We looked around various museums over the next few days and wandered around the city which was great. On the second day we decided to be brave and go and get a haircut as both of our hair was getting a bit wild. After all, compared to Korea, what could go wrong?! We found a hairdressers just off the main street and went in, they said the price was 20 soles which is about £4 which didn’t seem too bad. Christy got a bloke who could speak good English cutting hers and I sat waiting for him to finish before he cut mine. Unfortunately, he called over a giant ape of a man who I presumed was the security guard and asked him to cut mine. He looked like he would be happier working in an abattoir or beating small children to death rather than styling hair but I decided to give him a fair chance, after all the other option was to turn him down and offend a man who could kill me in 10 seconds flat. I showed him what I wanted and he set off on the longest hair cut I have ever had, or wish to ever have again. I think maybe he actually did work in an abattoir and had wandered off the street because he seemed to have no idea how to cut hair, first he buffed up my hair up into some kind of square shape, a bit like Bart Simpsons, and then he proceeded to cut my hair with a cut throat razor (yes a cut throat razor, I have no idea what was going on there), twisting small clumps of it and hacking off the top section. Naturally this took some time and left my hair uneven all over, nearly balding in the centre with longer bits around the edge like a wild maverick monk who doesn’t like to do things by the book. With his creative juices in full swing no one could stop him and he curled the front of my hair with curlers and poured some kind of perm fluid over the curlers. By this point I had already given up all hope and had mentally decided that it would be better, safer and more amusing, to let him do his worst and I could just shave it all off afterwards. After one and a half hours he had finished and he revealed his masterpiece, which would have been welcomed into the Tate modern on account of it being a load of crap. Short in the middle, long at the sides with a permed front, just what I wanted. Poor Christy had her hair massacred too and we sat looking a bit dazed at each other, at last we had found a worst haircut than you could get in Korea, this was the holy grail of shit hairdressers. Then Dr Abbattoir brings out a bill and declares that Christy owes 50 soles and I owe 70 soles. Apparently as Christy’s hairdresser had combed her hair that cost an extra £6 and the perm, which I had never asked for and combing was an extra £10 for me. We refused, gave them the 20 soles we agreed on and then ran away as fast as we could before Cut Throat Razor man chopped us up and put us into a pie. So, we experienced our first Peruvian gringo rip off initiation, and survived with nothing more than bad hair, which all considered isn’t too bad.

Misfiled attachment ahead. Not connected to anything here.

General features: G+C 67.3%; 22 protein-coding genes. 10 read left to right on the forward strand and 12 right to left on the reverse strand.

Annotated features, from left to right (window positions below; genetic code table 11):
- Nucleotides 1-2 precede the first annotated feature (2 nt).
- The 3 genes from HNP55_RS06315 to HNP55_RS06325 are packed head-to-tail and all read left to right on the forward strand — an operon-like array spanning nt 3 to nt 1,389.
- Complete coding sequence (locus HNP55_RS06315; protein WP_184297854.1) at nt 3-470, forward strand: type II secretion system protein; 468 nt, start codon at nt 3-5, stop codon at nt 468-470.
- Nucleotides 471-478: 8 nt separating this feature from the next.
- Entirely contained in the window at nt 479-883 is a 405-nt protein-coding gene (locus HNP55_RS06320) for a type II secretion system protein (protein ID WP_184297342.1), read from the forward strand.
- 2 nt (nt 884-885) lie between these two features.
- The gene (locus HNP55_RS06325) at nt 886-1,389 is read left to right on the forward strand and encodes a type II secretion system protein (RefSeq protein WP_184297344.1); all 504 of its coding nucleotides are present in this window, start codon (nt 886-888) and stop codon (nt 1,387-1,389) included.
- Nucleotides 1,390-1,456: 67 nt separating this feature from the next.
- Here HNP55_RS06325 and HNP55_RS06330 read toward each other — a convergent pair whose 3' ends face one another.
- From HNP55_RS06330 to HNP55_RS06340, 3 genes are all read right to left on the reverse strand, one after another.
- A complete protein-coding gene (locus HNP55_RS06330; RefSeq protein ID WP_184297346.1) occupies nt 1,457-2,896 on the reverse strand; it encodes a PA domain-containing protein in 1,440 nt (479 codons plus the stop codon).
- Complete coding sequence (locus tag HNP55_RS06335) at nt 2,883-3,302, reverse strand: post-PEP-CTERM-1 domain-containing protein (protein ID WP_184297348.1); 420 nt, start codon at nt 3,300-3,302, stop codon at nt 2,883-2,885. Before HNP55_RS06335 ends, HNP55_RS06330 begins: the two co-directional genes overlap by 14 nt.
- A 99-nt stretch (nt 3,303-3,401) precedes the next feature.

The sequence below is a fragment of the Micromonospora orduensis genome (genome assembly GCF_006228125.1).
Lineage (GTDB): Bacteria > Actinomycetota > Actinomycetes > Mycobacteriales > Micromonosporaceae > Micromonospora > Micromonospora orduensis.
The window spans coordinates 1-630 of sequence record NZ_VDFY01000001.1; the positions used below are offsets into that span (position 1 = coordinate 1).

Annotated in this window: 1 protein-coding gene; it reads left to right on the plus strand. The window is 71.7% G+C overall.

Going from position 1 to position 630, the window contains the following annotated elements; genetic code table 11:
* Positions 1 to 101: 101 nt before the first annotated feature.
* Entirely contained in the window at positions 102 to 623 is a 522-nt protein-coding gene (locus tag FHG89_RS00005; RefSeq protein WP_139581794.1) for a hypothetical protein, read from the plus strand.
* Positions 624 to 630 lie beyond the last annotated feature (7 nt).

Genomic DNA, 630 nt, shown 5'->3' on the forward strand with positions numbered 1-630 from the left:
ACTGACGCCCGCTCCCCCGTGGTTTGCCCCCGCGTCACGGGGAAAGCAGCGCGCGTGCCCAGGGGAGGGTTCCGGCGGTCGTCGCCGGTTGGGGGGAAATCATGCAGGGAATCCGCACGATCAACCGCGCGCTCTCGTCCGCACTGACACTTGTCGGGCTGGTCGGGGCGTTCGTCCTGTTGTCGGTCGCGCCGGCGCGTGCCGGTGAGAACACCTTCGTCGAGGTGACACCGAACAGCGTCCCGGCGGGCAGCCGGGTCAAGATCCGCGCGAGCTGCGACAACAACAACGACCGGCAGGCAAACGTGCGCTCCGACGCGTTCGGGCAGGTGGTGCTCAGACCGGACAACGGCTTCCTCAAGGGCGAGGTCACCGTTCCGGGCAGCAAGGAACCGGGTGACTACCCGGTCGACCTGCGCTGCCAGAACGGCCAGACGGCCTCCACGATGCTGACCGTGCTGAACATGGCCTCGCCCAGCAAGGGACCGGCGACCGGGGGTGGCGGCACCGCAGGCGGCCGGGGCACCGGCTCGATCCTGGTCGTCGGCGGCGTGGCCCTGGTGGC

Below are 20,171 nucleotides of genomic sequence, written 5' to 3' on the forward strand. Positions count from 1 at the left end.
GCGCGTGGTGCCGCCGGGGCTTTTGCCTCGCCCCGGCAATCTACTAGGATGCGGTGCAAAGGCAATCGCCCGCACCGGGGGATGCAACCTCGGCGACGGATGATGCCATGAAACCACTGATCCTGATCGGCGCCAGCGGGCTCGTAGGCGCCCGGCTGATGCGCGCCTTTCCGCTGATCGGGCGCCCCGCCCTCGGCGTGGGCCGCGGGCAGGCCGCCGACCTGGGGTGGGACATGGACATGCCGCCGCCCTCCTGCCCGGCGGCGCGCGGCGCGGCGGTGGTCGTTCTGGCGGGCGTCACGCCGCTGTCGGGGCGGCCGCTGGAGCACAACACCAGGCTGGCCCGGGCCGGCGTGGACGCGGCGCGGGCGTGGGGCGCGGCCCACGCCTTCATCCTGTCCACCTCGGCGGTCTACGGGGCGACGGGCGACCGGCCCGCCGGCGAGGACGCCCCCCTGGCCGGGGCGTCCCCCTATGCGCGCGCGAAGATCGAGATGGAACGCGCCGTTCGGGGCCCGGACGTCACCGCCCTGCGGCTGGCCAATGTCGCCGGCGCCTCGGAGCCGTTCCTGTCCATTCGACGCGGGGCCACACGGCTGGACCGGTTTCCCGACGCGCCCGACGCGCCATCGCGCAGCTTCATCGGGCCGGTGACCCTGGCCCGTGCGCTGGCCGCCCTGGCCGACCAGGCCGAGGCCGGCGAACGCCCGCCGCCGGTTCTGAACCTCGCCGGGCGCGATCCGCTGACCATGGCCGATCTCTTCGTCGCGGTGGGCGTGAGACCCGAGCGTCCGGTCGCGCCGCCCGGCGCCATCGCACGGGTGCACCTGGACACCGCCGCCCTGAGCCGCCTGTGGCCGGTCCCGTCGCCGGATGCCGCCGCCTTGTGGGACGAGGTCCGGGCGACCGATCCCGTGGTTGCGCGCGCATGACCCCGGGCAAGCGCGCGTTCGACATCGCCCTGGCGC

After Lima we caught the bus up to where we are now. We were dreading the buses as we had been told lots about the crazy driving, but once again we were really surprised as it was the best bus journey ever. The seats went all the way back to almost horizontal position, we got a meal, internet access, films and a blanket, along with a bus driver who didn’t go over the speed limits or go crazy around corners, all that for £10 for a 8 hour bus journey. Peru keeps getting better!
More exciting than buses and hairdressers combined, we have booked a trek starting tomorrow, the main trek around here is the Santa Cruz route, but apparently its full of gringos so we have opted for an alternate route which takes us past lakes, over snow topped mountains and through small villages, and apparently it’s really quiet so we won’t have to hike with a million other people. The trek is for 4 days, about 65km and the highest point is around 5000 metres (the highest mountain in the UK is Ben Nevis at 1344 metres, we're touching the heavens here!). We are going with another couple and we have a guide, porters and a cook. The company organising it are hiring us tents and equipment so I don’t have to worry about bringing anything apart from the real essentials for trekking; a bottle of rum, a pair of pants, a camera and a novelty hat with a propeller on the top to ward off evil spirits and jaguars. I’m really looking forward to it and it will be great to get out there for a few days and explore where no man has ever explored before. Wish us luck, adios!